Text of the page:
“Eastern medicine has been in practice longer than Western medicine; this does not mean one is superior to the other.”
Many people ask me if Equine massage therapy is better, safer, or more effective than conventional, Western medical techniques; the answer is they should compliment each other. The horse industry is highly competitive and I feel that this is a mistake. Horse practitioners from any background should build an alliance and create partnership. This article focuses on how alternative healing practitioners and conventional healing practitioners are able to create a balanced alliance. I encourage vets, acupuncturists, massage therapists, acupressurists, chiropractors, herbalists, and other practitioners to read this article carefully and give it some thought.
While conventional techniques are beneficial it does not address everything; while alternative techniques are beneficial it does not address everything. It is easy to understand how and why partnership is necessary for a successful recovery or for health maintenance program. If conducted correctly and with the right practitioners involved a horse can have a healthy, long life. The whole horse needs to be addressed in order for success when dealing with health. Diet, hoof, nerves, skeleton, muscles, emotion, internal systems, ligaments etc must be addressed in order to improve the entirety of the horse’s well being.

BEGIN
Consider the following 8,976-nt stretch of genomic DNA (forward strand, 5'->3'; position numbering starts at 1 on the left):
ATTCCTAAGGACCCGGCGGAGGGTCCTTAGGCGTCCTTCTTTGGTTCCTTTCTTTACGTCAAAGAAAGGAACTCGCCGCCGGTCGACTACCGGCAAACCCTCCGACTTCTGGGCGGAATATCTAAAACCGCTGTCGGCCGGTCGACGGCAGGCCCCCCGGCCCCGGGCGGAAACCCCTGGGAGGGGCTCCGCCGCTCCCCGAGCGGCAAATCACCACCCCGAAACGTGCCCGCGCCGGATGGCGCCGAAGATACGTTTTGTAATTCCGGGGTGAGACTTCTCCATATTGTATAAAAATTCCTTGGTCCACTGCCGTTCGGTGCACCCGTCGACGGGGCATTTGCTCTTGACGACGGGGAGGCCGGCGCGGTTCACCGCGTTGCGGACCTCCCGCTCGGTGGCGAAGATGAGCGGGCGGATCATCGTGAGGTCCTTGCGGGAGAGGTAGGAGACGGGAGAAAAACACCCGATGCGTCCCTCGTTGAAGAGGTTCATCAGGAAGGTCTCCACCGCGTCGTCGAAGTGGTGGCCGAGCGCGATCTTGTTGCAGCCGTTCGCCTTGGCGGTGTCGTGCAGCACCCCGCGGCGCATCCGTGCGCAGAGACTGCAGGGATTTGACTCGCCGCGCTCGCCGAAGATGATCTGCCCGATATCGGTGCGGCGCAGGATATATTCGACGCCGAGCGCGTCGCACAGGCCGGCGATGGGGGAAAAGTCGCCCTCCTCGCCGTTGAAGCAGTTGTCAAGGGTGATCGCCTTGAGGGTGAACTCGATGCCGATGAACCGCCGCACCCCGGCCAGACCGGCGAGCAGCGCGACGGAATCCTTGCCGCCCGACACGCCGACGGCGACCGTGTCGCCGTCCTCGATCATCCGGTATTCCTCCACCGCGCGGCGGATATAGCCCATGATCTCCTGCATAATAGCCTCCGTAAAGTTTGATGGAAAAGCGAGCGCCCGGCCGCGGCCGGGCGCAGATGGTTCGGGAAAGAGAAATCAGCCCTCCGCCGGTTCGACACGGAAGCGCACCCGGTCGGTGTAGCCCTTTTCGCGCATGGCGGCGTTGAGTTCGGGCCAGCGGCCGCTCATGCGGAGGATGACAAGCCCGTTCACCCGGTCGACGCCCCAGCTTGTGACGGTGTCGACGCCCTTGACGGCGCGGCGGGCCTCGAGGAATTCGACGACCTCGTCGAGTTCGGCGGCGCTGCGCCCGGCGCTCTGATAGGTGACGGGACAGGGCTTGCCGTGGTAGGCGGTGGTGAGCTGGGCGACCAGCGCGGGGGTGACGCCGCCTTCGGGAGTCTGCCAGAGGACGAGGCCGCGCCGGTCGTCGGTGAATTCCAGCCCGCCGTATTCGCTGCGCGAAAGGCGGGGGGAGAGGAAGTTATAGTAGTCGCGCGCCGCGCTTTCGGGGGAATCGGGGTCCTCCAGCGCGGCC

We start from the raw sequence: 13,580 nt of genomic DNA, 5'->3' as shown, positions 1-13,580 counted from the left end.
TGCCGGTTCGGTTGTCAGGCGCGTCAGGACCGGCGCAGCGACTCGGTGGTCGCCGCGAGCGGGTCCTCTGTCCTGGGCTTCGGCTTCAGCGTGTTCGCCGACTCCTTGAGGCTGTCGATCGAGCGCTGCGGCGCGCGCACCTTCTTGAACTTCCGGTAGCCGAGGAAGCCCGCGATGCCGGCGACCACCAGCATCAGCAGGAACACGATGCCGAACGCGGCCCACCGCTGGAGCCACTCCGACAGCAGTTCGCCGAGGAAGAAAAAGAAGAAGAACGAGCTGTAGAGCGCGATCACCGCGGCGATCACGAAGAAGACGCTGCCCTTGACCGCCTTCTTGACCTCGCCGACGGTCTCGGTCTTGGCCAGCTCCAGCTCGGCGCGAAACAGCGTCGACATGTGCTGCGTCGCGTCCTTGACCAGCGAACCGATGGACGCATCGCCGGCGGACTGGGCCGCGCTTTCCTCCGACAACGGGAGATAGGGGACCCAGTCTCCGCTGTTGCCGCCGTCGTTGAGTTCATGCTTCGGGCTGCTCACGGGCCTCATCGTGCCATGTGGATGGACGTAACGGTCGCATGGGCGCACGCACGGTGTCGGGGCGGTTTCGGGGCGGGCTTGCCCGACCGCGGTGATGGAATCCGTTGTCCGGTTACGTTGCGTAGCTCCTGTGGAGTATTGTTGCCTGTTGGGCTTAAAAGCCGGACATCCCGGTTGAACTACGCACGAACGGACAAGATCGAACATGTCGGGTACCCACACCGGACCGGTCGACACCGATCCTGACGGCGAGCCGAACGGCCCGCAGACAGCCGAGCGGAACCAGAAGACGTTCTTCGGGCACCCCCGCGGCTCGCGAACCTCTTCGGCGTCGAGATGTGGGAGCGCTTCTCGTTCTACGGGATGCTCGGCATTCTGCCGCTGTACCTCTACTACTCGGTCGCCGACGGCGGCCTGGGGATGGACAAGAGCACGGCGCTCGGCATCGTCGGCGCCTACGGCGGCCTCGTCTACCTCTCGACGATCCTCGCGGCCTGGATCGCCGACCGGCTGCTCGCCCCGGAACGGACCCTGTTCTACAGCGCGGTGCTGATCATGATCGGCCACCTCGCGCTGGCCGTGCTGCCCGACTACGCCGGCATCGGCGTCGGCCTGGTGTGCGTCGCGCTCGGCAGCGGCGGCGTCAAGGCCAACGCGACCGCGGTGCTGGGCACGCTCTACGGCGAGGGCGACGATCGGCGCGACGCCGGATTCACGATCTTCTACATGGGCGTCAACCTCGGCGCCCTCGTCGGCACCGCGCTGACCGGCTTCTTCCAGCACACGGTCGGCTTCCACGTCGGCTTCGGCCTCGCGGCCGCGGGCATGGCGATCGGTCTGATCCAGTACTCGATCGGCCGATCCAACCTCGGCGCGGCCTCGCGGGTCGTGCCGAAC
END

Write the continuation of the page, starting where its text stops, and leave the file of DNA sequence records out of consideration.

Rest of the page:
Alternative practitioners can provide help to reduce stress, improve movement, diet, or other elements of horse health while vets can provide help with injuries and medical needs. While a horse is recovering a vet should be encouraged to contact or refer the client to an alternative practitioner to help encourage recoveries or health maintenance. At the same time when an alternative practitioner runs into a situation requiring vet care he/she should be encouraged to contact or make a referral to a vet.
Every injury and or activity impacts the whole horse in some form. Running into fences, pulling back, kicking one’s self, trail rides, and physically demanding disciplines will influence the horse’s musculature, skeleton, and internal systems. An example would be that of a horse who pulled or tore a muscle. A vet can provide medical treatment, a massage therapist can help loosen up tight muscles from stress/discomfort, a chiropractor can help readjust any out-of-place joint, an acupuncturist can help stimulate nerves in the injured area, an herbalist can make adjustments to the diet to encourage healing of the injury etc; however this cannot be done without partnership between the practitioners and client.
In closing I encourage horsemen from all background to partner up and work as a community. Please contact me if you want referrals and I will do my best to meet your needs.